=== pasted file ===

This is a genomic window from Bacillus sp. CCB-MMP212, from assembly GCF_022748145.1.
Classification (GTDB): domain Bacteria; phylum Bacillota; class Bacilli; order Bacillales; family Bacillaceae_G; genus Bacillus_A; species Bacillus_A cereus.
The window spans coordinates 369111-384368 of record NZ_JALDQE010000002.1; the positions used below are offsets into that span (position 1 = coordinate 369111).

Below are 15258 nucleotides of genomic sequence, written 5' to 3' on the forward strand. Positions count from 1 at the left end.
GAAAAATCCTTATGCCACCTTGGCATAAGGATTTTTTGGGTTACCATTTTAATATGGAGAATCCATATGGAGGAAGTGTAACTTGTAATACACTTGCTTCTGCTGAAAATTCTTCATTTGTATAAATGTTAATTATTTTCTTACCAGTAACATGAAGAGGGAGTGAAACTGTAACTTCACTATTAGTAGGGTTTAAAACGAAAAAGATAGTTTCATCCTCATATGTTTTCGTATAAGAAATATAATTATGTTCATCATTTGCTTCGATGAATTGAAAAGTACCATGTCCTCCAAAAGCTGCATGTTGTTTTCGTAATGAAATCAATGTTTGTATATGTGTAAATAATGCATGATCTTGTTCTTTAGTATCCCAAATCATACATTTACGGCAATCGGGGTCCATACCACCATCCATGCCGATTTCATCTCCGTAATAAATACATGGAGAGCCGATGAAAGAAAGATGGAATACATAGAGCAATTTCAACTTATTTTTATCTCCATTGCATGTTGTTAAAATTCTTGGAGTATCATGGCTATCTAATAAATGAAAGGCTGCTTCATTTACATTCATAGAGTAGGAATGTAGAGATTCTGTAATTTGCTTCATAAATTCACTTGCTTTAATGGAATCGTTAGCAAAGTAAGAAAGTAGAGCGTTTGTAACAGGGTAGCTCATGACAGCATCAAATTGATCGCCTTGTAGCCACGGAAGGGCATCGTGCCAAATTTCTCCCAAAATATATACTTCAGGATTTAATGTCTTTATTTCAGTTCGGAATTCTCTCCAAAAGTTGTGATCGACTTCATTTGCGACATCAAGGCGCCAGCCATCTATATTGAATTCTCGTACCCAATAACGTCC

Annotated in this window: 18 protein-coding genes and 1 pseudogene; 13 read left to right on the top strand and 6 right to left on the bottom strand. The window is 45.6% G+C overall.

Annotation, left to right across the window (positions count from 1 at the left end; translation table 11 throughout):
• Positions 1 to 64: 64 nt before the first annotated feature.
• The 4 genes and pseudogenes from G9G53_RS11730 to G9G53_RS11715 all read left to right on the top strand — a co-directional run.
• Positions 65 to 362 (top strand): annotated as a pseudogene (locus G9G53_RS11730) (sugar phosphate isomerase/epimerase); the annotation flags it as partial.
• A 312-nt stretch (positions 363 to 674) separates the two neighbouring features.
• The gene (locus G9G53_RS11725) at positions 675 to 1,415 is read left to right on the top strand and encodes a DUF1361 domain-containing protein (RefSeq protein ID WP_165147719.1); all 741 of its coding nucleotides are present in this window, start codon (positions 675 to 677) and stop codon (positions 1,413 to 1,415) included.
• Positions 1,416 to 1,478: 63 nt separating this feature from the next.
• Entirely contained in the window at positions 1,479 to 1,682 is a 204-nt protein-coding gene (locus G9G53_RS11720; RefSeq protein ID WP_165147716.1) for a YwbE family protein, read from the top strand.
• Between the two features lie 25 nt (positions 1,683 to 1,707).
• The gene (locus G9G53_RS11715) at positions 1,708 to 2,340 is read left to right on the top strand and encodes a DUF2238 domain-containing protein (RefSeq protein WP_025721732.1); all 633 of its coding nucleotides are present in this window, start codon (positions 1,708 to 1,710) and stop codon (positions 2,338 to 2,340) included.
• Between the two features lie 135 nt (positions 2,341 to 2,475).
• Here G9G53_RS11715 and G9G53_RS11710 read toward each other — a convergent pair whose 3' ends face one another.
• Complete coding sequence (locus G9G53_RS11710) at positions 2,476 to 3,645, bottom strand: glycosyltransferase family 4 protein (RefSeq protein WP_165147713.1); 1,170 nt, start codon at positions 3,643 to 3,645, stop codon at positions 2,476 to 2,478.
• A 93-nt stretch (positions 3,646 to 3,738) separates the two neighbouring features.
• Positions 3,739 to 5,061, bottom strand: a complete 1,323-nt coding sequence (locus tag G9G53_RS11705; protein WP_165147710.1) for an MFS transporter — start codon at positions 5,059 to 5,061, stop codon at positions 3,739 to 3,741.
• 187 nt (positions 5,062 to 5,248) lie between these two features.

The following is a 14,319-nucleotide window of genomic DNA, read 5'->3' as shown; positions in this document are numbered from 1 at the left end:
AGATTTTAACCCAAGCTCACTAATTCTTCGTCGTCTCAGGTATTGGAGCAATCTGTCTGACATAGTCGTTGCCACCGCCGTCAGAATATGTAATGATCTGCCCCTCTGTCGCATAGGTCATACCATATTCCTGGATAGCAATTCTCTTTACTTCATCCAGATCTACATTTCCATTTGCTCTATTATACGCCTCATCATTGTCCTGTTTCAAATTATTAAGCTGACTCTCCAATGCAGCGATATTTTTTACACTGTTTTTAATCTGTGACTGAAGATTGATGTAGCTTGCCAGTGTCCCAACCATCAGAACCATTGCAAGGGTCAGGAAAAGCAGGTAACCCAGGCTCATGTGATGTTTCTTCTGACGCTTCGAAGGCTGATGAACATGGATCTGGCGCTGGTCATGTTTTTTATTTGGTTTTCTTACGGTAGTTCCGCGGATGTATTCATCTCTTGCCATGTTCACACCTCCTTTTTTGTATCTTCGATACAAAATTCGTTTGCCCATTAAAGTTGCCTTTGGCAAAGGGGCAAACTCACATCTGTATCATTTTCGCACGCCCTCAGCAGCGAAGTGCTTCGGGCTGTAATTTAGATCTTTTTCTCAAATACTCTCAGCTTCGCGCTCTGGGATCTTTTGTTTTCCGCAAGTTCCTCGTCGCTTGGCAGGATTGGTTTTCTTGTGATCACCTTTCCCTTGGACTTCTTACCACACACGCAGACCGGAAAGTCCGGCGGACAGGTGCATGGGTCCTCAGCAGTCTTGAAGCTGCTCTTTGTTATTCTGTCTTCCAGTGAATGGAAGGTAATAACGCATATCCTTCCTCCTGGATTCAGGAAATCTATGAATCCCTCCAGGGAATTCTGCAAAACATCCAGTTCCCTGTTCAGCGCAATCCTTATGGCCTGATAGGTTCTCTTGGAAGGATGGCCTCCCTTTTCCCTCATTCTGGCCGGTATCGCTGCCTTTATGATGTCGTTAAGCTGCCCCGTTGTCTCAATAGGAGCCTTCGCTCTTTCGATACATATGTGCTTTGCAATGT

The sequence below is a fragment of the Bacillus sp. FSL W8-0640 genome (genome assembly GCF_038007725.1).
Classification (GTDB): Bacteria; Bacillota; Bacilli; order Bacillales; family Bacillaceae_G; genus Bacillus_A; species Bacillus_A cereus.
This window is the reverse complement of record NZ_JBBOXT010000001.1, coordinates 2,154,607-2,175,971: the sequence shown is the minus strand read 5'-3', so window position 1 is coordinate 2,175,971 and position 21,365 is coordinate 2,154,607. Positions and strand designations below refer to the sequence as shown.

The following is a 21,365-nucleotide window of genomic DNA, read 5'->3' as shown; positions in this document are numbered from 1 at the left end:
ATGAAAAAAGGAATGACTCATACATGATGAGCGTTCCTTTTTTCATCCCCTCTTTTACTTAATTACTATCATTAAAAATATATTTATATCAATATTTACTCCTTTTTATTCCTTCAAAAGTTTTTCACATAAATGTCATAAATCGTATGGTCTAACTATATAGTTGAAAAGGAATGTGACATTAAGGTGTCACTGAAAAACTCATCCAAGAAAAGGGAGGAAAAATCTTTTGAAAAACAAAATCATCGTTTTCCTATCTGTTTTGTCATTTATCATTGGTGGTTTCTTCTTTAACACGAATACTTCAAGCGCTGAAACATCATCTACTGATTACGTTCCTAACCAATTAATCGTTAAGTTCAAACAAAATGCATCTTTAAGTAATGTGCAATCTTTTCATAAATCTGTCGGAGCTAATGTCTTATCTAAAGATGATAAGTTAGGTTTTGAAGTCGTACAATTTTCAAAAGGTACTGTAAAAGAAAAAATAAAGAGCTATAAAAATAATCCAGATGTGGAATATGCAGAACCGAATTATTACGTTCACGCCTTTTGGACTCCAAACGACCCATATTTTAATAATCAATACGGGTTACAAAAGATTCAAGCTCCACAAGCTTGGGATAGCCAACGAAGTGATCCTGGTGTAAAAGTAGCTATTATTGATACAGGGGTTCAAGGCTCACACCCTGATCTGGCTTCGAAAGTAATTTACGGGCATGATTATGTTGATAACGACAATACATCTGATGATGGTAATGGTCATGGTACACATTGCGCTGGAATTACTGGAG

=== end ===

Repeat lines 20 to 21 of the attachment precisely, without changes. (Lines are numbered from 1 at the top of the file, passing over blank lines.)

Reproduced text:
• A 93-nt stretch (positions 3,646 to 3,738) separates the two neighbouring features.
• Positions 3,739 to 5,061, bottom strand: a complete 1,323-nt coding sequence (locus tag G9G53_RS11705; protein WP_165147710.1) for an MFS transporter — start codon at positions 5,059 to 5,061, stop codon at positions 3,739 to 3,741.